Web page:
On June 24, 2008, Commonwealth of Pennsylvania prisoner Henry Unseld Washington commenced this lawsuit, the second of at least two he lodged against a similar, capacious set of defendants. As before, his lengthy, handwritten complaint charged a series of constitutional and other violations, most predicated on conspiratorial retaliation, ranging from the serious (physical and sexual assault) to the trivial (denial of toenail clippers; targeted, tobacco-saturated expectorate) to the outright bizarre (contamination of cell with "renowned cancer-causing juice"). The defendants were, again, staff members and others associated with a series of Pennsylvania state prisons: SCIs Greene, Fayette, Huntingdon, Dallas, and Pine Grove. Washington requested, inter alia, compensatory damages, replacement of his damaged property, injunctive relief (including commutation of his life sentence, facially prohibited by Preiser v. Rodriguez, 411 U.S. 475, 500, 93 S.Ct. 1827, 36 L.Ed.2d 439 (1973)), and surgery to reverse his "genital dysmorphism."*fn1 This new case, which addressed conduct spanning from June 30, 2004, to (by the third amended complaint) May 2010, substantially overlapped with the previous case, M. D. Pa. Civ. No. 4--07--CV--00867; indeed, several of the allegations were identical.
Washington v. Grace, 2011 WL 4436277 at *1 (footnotes omitted).
The appellate court then conducted a painstakingly careful review of Washington's third amended complaint, which had previously been dismissed in its entirety upon a screening review. While that review affirmed the dismissal of literally hundreds of claims, averments and parties named by Washington in this amended complaint, out of an abundance of caution the court of appeals remanded a handful of claims for further scrutiny by this Court. In this regard, the court of appeals' opinion in this case narrowly and specifically defined Washington's surviving claims, plainly stating as follows:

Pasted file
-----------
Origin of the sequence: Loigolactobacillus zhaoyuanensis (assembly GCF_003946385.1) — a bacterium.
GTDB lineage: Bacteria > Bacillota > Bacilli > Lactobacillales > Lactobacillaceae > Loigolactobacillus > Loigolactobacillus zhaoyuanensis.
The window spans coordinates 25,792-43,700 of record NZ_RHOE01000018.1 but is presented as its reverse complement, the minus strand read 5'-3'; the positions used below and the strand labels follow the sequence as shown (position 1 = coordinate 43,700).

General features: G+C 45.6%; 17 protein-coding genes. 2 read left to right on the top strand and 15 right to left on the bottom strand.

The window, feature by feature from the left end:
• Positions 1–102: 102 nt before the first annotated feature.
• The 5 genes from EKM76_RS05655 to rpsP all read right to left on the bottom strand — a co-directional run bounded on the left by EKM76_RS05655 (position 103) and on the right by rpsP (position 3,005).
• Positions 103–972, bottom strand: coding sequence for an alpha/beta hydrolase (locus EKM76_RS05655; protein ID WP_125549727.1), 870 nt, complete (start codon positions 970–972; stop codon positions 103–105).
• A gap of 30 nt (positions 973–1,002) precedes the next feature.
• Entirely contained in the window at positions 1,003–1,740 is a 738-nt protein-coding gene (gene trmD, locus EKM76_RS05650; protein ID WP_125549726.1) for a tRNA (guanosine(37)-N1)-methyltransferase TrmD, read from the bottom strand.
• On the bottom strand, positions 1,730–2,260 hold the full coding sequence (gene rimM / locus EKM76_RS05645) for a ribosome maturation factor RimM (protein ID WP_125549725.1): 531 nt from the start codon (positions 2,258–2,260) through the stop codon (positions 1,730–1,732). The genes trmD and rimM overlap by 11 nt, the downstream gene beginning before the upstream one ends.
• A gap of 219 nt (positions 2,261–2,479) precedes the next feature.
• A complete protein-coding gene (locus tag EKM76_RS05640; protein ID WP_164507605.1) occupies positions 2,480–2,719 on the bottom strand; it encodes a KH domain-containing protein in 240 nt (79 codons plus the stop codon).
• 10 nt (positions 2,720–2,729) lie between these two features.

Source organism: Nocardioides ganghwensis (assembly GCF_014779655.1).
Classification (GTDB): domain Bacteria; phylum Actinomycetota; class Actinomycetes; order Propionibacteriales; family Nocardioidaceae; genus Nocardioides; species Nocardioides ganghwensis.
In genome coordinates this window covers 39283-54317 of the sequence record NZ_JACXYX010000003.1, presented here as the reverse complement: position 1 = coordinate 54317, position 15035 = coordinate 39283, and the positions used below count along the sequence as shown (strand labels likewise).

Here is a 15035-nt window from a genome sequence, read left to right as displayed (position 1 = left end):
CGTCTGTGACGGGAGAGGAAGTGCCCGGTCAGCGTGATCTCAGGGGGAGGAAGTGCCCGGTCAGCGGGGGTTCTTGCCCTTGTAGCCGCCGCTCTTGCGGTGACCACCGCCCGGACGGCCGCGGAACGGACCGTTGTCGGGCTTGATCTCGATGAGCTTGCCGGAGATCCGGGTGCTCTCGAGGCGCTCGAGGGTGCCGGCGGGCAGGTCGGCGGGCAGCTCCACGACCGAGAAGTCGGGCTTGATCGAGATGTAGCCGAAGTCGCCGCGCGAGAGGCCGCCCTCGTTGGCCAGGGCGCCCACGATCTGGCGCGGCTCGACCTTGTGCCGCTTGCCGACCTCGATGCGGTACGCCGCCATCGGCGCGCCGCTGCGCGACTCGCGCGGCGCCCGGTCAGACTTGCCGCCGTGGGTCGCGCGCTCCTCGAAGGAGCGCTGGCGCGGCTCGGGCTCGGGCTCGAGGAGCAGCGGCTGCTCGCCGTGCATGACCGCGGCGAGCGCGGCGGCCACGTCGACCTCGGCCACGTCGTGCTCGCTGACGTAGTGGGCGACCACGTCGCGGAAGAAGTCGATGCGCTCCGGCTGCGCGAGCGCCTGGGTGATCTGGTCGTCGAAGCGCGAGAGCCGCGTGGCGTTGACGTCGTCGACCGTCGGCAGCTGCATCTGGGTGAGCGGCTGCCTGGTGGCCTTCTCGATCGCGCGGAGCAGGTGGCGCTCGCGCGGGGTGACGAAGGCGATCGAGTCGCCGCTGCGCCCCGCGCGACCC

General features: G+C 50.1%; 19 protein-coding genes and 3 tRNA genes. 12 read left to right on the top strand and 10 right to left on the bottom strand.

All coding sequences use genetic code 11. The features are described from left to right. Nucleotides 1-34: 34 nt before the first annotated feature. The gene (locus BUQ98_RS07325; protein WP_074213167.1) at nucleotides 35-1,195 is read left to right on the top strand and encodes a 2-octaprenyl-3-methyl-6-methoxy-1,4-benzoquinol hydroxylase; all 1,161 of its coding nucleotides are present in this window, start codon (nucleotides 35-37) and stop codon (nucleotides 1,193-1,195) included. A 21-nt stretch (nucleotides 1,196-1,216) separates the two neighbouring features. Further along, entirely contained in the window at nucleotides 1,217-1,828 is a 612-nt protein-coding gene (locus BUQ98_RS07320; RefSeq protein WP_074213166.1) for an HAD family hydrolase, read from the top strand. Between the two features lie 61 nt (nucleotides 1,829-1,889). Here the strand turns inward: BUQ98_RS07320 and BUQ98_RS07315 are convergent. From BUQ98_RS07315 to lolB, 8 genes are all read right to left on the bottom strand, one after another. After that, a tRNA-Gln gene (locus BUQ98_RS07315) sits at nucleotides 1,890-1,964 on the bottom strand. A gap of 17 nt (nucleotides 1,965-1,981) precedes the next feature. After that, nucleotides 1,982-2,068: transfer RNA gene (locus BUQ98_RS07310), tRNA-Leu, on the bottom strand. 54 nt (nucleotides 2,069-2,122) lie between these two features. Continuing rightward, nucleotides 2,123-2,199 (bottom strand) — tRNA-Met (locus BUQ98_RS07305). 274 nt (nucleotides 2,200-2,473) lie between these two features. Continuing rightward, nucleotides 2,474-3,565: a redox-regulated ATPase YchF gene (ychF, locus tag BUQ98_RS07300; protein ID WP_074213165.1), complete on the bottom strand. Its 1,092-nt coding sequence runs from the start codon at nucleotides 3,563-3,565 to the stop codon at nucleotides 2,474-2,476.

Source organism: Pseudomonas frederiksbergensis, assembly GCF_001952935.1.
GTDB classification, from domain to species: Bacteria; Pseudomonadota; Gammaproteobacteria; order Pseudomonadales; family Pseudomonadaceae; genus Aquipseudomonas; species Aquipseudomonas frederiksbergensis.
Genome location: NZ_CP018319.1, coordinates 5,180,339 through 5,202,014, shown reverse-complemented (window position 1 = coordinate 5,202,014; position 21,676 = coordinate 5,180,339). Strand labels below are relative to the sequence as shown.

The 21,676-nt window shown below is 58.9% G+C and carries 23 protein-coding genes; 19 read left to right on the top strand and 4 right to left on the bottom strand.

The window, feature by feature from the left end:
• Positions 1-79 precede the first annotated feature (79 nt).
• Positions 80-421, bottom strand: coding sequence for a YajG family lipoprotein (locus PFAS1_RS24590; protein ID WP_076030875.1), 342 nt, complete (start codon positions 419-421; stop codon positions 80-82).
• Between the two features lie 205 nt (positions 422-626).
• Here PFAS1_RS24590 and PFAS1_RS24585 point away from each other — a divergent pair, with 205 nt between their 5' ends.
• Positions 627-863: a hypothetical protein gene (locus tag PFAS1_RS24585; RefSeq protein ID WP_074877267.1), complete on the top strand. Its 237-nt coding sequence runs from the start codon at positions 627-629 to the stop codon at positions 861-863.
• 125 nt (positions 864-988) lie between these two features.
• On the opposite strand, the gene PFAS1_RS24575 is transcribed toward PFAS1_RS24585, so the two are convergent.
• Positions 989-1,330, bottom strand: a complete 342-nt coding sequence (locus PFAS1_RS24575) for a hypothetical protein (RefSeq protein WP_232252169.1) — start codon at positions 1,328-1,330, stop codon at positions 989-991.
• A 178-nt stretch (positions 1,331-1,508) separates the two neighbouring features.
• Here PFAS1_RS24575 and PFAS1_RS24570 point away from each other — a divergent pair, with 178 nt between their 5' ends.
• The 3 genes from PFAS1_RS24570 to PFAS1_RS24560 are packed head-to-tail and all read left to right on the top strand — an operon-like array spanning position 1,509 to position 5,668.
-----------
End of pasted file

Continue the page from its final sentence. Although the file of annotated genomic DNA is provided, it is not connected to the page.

Since Washington initiated this lawsuit on June 24, 2008, see Houston v. Lack, 487 U.S. 266, 276 (1988), the two-year statute of limitations for 42 U.S.C. § 1983 actions in Pennsylvania bars recovery for conduct taking place before June 24, 2006. See Kach v. Hose, 589 F.3d 626, 634 (3d Cir.2009); see also Oshiver v. Levin, Fishbein, Sedran & Berman, 38 F.3d 1380, 1384 n. 1 (3d Cir.1994) (explaining that a complaint can be dismissed for statute-of-limitations violations when "the complaint facially shows noncompliance with the limitations period and the affirmative defense clearly appears on the face of the pleading"). Looking to the third amended complaint, which was used by the District Court in making its final disposition, we observe that paragraphs one through 92 refer exclusively to activity before the two-year cutoff. Therefore, none of those factual grounds can properly support a claim (with one exception, discussed infra). We are similarly in accord with the majority of the District Court's reasoning on Washington's Eighth Amendment and First Amendment retaliation claims. Washington did not successfully plead deliberate indifference by the defendants to his serious medical needs, see Woloszyn v. Cnty. of Lawrence, 396 F.3d 314, 320 (3d Cir.2005), nor did he show that most of the alleged retaliation by the defendants would deter a person of ordinary firmness from exercising his constitutional rights, see Mitchell v. Horn, 318 F.3d 523, 530 (3d Cir.2003); moreover, many of the defendants were not shown to have personal involvement in any underlying constitutional violation, see Evancho v. Fisher, 423 F.3d 347, 353 (3d Cir.2005).However, we have identified several claims ...